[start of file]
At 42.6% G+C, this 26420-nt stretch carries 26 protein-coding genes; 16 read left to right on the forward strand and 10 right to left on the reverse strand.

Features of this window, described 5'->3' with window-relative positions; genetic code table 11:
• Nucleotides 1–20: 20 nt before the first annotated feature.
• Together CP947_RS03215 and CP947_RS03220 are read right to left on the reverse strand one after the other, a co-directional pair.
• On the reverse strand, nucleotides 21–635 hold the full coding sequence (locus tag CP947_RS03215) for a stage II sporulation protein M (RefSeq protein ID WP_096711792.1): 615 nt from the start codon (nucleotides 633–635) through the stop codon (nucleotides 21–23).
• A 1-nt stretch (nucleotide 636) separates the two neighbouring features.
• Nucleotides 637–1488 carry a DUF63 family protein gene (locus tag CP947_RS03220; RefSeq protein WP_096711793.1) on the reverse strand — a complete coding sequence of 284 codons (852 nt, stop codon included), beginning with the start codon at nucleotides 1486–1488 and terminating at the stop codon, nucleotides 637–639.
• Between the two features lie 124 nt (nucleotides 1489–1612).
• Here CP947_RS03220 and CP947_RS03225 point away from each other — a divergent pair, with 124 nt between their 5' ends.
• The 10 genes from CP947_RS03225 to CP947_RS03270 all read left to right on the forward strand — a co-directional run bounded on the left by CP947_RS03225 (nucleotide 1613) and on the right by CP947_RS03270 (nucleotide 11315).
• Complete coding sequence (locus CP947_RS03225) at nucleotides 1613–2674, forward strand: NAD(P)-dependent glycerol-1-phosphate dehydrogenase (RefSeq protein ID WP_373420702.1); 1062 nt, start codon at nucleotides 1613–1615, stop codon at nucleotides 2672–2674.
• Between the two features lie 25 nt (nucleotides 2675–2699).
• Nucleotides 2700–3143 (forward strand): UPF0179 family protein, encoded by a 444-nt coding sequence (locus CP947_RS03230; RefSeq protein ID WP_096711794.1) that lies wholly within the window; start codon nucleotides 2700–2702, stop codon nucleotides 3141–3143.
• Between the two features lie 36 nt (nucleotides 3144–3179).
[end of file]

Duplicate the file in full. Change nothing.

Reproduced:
At 42.6% G+C, this 26420-nt stretch carries 26 protein-coding genes; 16 read left to right on the forward strand and 10 right to left on the reverse strand.

Features of this window, described 5'->3' with window-relative positions; genetic code table 11:
• Nucleotides 1–20: 20 nt before the first annotated feature.
• Together CP947_RS03215 and CP947_RS03220 are read right to left on the reverse strand one after the other, a co-directional pair.
• On the reverse strand, nucleotides 21–635 hold the full coding sequence (locus tag CP947_RS03215) for a stage II sporulation protein M (RefSeq protein ID WP_096711792.1): 615 nt from the start codon (nucleotides 633–635) through the stop codon (nucleotides 21–23).
• A 1-nt stretch (nucleotide 636) separates the two neighbouring features.
• Nucleotides 637–1488 carry a DUF63 family protein gene (locus tag CP947_RS03220; RefSeq protein WP_096711793.1) on the reverse strand — a complete coding sequence of 284 codons (852 nt, stop codon included), beginning with the start codon at nucleotides 1486–1488 and terminating at the stop codon, nucleotides 637–639.
• Between the two features lie 124 nt (nucleotides 1489–1612).
• Here CP947_RS03220 and CP947_RS03225 point away from each other — a divergent pair, with 124 nt between their 5' ends.
• The 10 genes from CP947_RS03225 to CP947_RS03270 all read left to right on the forward strand — a co-directional run bounded on the left by CP947_RS03225 (nucleotide 1613) and on the right by CP947_RS03270 (nucleotide 11315).
• Complete coding sequence (locus CP947_RS03225) at nucleotides 1613–2674, forward strand: NAD(P)-dependent glycerol-1-phosphate dehydrogenase (RefSeq protein ID WP_373420702.1); 1062 nt, start codon at nucleotides 1613–1615, stop codon at nucleotides 2672–2674.
• Between the two features lie 25 nt (nucleotides 2675–2699).
• Nucleotides 2700–3143 (forward strand): UPF0179 family protein, encoded by a 444-nt coding sequence (locus CP947_RS03230; RefSeq protein ID WP_096711794.1) that lies wholly within the window; start codon nucleotides 2700–2702, stop codon nucleotides 3141–3143.
• Between the two features lie 36 nt (nucleotides 3144–3179).